Watch out for Kim, the protagonist of “The Other Thing,” Emily Schwend’s slow-to-launch but gratifyingly sanguinary play about ghost hunters — and the ghosts who come when they call. And watch out for Samantha Soule, who gives a mesmerizing performance as a woman in constant battle with her own demons. What you really have to watch out for, though, is giving a ghost a good reason to pay you a visit.
The intimate uptown space that Off Broadway’s Second Stage Theater uses for experimental projects is appropriately set for a good ghost story. Kris Stone has designed a wraparound set of weathered wooden planks to suggest an old barn in rural Virginia, and Broken Chord has supplied the surround-sound of cicadas and tree frogs and other creatures that come out at night to let us know that we’re deep in the woods — alone.
Carl Tapp (John Doman), a garrulous old ghost hunter who just loves to hear himself talk (and talk and talk), is sitting on a camp chair having a beer and bending the ear of an attentive journalist named Kim (Soule), who is taking careful notes and seems prepared to sit out the night with him waiting for an appearance from the spirit that a widowed farmer’s wife swears is living in her barn.
Carl’s sullen son, Brady (James Kautz), an apprentice ghost hunter who looks as if he’d rather be hunting more warm-blooded game, is the kind of country boy who’s been brought up to respect his elders and obey his father, so he minds his manners when his old man bullies him. But Carl is unnecessarily hard on the young man, bossing him around and hogging the microphone, as if he’s afraid that his son might steal the narrative and put a stop to his bragging.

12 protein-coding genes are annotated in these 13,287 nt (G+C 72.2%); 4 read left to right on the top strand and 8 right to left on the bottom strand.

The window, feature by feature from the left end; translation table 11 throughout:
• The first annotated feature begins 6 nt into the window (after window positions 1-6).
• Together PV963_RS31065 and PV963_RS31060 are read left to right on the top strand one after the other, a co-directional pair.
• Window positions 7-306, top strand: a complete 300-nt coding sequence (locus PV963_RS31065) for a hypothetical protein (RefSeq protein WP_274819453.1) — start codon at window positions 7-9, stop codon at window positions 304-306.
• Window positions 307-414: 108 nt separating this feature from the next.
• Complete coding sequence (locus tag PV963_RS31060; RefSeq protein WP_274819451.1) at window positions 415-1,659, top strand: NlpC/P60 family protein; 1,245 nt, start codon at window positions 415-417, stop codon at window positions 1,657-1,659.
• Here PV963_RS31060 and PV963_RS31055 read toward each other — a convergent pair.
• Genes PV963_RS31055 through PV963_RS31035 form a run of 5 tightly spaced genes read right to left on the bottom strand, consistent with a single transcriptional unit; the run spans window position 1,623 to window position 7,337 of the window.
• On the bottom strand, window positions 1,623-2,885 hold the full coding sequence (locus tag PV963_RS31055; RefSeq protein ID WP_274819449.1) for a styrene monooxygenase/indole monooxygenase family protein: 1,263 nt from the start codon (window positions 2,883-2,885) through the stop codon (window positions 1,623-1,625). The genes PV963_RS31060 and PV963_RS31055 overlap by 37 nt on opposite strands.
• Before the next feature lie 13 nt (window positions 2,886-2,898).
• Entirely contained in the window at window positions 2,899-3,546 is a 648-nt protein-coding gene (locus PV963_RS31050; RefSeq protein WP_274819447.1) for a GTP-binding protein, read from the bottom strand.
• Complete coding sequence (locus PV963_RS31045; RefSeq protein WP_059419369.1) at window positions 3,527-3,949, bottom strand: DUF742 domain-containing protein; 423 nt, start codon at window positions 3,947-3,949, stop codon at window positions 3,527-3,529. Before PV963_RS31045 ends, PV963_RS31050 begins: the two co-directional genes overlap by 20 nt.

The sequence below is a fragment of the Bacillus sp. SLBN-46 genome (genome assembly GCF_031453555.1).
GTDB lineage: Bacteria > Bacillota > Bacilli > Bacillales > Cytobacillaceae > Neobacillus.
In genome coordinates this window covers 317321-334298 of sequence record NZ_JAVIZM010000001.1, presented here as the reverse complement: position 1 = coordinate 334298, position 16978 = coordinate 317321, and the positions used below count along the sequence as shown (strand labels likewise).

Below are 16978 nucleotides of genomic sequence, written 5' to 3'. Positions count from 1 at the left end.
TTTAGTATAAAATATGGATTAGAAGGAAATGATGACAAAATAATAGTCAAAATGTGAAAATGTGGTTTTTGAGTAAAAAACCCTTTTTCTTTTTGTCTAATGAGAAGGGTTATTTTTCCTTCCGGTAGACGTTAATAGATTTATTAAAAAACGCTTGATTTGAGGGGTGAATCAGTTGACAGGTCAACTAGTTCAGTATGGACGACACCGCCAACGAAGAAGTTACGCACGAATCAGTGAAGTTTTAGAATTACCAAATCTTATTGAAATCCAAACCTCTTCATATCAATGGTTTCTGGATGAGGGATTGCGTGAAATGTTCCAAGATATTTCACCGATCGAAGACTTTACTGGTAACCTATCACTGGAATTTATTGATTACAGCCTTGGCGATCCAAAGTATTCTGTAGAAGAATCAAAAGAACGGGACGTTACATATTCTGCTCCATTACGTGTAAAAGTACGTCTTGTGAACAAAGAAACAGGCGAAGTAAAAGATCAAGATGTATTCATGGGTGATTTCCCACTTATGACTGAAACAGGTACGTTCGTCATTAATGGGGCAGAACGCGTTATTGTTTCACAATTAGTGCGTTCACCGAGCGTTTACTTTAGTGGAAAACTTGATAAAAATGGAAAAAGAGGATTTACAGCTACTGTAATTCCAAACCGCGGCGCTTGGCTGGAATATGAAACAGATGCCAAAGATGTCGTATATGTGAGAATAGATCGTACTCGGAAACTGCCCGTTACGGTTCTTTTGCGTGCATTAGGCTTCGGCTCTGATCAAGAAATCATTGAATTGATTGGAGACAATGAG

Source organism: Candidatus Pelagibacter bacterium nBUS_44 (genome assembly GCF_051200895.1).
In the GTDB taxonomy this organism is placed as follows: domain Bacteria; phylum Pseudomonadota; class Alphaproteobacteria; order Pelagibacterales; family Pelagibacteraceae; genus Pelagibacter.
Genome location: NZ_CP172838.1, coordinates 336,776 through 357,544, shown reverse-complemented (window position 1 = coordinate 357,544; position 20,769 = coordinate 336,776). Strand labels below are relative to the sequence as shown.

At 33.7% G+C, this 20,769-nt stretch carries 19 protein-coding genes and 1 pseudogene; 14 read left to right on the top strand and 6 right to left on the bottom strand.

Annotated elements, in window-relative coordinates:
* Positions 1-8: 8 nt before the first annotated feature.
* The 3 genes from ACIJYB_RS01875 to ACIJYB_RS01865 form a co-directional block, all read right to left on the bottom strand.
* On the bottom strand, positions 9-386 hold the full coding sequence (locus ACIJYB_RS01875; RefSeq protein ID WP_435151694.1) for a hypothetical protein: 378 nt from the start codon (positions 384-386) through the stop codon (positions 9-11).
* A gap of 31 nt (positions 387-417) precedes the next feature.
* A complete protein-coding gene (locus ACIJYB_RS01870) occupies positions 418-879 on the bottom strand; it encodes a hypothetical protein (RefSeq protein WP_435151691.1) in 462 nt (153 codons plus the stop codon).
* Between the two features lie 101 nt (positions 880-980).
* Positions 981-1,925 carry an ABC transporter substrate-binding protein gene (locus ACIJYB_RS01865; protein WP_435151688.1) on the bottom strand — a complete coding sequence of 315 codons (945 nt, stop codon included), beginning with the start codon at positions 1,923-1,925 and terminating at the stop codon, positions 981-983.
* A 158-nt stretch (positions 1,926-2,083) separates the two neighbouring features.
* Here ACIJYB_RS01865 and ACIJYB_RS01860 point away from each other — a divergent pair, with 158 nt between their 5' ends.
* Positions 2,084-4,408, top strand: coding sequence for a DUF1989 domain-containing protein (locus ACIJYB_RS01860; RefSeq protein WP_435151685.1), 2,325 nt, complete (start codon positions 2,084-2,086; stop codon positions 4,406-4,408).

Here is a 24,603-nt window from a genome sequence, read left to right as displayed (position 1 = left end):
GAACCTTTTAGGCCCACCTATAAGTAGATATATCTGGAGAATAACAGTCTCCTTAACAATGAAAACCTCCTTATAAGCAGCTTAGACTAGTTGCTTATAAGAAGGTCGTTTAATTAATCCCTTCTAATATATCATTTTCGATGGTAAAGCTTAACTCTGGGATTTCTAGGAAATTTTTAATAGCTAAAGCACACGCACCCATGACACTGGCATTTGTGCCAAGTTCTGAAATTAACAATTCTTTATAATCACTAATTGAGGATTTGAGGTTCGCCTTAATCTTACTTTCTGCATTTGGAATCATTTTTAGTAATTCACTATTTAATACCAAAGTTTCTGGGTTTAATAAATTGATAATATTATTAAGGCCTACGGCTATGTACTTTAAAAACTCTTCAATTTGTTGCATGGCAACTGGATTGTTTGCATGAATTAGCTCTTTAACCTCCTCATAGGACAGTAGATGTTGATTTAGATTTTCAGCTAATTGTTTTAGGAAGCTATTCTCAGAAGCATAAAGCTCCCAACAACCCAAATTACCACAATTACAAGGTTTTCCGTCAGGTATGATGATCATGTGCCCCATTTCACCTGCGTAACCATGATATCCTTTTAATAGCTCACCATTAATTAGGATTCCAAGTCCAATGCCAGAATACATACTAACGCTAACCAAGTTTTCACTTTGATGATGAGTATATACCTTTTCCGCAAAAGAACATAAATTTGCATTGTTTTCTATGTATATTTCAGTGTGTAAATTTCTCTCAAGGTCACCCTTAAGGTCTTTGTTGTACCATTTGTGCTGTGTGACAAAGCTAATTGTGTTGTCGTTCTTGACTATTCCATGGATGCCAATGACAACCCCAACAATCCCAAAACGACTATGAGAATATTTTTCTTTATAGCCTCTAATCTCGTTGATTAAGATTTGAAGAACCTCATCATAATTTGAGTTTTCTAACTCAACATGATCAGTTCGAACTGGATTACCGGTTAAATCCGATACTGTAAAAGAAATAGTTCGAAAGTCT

Doman (catch him in “Gotham”) makes a colorful character of the chatty old ghost hunter, but he’s an awful bore, and the playwright lets him go on at unendurable length and to no purpose, since he doesn’t have any good ghost stories to tell anyway. Worse, he also tries to intimidate Kim, showing her the same truculence he shows his son. Not a good move, and by the end of the act this overbearing bully will come to regret his behavior.
This first act runs more than an hour, and if some kind of ghost doesn’t make an appearance before it’s over, walkouts would be perfectly justified.
But that wouldn’t be advisable, as it turns out, because Kim really comes to life in the more action-oriented second act, which helmer Lucie Tiberghien smartly directs for speed as well as atmosphere. Soule has a riveting onstage presence, and when polite, deferential Kim suddenly strides out in a more vibrant persona and asks the audience if they want to hear “a real ghost story,” the whole house applauds.
True to her word, Kim delivers a ghost story, with real thrills and quite a few chills, and Soule revels in her transformation. But the scribe undermines her own good work, because while the vengeful ghost she conjures up makes a good case (and a highly original one, at that) for the mayhem she causes, not all of her victims deserve their fate.